However, as Jumana pointed out, the US government is now discussing the use of torture in a way which would have been inconceivable even a decade ago. And it is not just a case of "only in America!" Particularly relevant for her Australian audience was her account of a discussion with Australia's Attorney General Philip Ruddock. She was appalled that he approved of the fact that Australian citizens could be tried at the US military tribunals and, with only a few suggested changes, he was OK the procedures of the tribunals.

"One of the ideas he was OK with was that, in front of these proceedings you could admit evidence obtained by torture. And the reasoning was, well, you get to judge the probative value of it, you can look at it and say, yes, there was torture and you put that against what you think that it is and whether it should it be admitted or not."

Jumana noted that since the US Supreme Court ruled last June that detainees could challenge their detention before a US Federal Court, there has been a flurry of such petitions. Unfortunately, the Bush Administration has been busy, too.

Another panellist, Irene Baghoomians returned to Australia last year after working for the Centre for Constitutional Rights (CCR) — a US non-profit legal and educational organisation. Irene worked on the Alien Torts Claims Act and civil rights cases including those of Guantánamo Bay detainees. She described how the US government has been working to stay one step ahead of the movement demanding respect for human rights.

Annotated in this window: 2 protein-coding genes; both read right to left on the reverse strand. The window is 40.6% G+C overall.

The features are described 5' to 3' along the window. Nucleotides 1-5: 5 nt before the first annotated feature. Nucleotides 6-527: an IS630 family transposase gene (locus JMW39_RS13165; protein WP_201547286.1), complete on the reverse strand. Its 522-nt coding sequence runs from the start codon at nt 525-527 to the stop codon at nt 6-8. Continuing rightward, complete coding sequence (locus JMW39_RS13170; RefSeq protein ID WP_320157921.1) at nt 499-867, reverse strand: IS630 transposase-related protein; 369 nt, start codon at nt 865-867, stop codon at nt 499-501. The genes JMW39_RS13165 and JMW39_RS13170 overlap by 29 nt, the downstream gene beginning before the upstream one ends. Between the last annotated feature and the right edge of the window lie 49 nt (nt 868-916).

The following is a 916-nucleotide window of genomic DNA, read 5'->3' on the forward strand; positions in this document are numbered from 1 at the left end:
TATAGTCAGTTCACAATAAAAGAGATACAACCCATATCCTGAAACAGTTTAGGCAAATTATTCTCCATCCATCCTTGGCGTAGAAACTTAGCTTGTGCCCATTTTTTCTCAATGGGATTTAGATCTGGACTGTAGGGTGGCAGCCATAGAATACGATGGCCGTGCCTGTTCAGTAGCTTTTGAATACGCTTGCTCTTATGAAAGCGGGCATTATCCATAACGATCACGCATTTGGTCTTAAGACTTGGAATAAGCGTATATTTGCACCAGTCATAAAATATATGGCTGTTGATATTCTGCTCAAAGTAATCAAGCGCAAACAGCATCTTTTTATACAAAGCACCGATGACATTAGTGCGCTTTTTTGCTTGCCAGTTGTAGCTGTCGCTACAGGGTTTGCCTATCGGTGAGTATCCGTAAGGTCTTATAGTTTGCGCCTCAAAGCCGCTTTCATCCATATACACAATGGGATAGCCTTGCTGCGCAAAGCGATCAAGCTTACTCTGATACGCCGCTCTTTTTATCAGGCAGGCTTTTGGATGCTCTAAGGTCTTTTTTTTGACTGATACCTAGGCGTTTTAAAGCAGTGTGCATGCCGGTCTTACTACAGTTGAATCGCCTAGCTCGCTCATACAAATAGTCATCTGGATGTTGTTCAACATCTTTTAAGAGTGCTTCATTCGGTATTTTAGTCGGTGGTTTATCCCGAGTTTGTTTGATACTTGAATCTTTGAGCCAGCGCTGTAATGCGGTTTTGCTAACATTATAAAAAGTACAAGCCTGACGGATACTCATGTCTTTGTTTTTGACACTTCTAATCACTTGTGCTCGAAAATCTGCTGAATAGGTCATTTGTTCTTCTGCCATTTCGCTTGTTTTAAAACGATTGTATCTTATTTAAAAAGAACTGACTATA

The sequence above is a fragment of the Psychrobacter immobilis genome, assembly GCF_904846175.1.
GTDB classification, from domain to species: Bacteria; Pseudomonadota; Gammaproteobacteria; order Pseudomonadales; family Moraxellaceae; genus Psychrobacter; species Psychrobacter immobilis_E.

Several months after the Supreme Court decision, the military are still locking detainees away from meaningful contact from their lawyers and the courts. The strength of a dissenting judge's opinion in the above-mention Supreme Court case (Rasul v Bush) has encouraged the administration to take the issues involved to the appeal courts.

In the early days of that trial, the CCR filed a petition with the Inter-American Commission on Human Rights — the judicial branch of the Organisation of American States. The US rejected the demand the finding of the OAS that a proper tribunal to determine POW status be established, saying that such questions are outside the OAS Charter and that, in any case, its rulings are not binding on the US!

Simeon Beckett of the Australian Lawyers for Human Rights had a similar message about the situation in Australia with the adoption of the legislation giving ASIO detention powers. He pointed out that, while the bulk of the reactionary legislation stands, a number of the more outrageous aspects of it were overturned as a result of reviews by Parliamentary Committees.

As the result of the discussion of Committees, children under 16 years will not be detained or strip searched and detainees will now have access to a lawyer. Simeon fears that when the Howard government finally gets its majority in the Senate that the slight moderating effect that can come from an airing of issues in Parliamentary Committees will cease.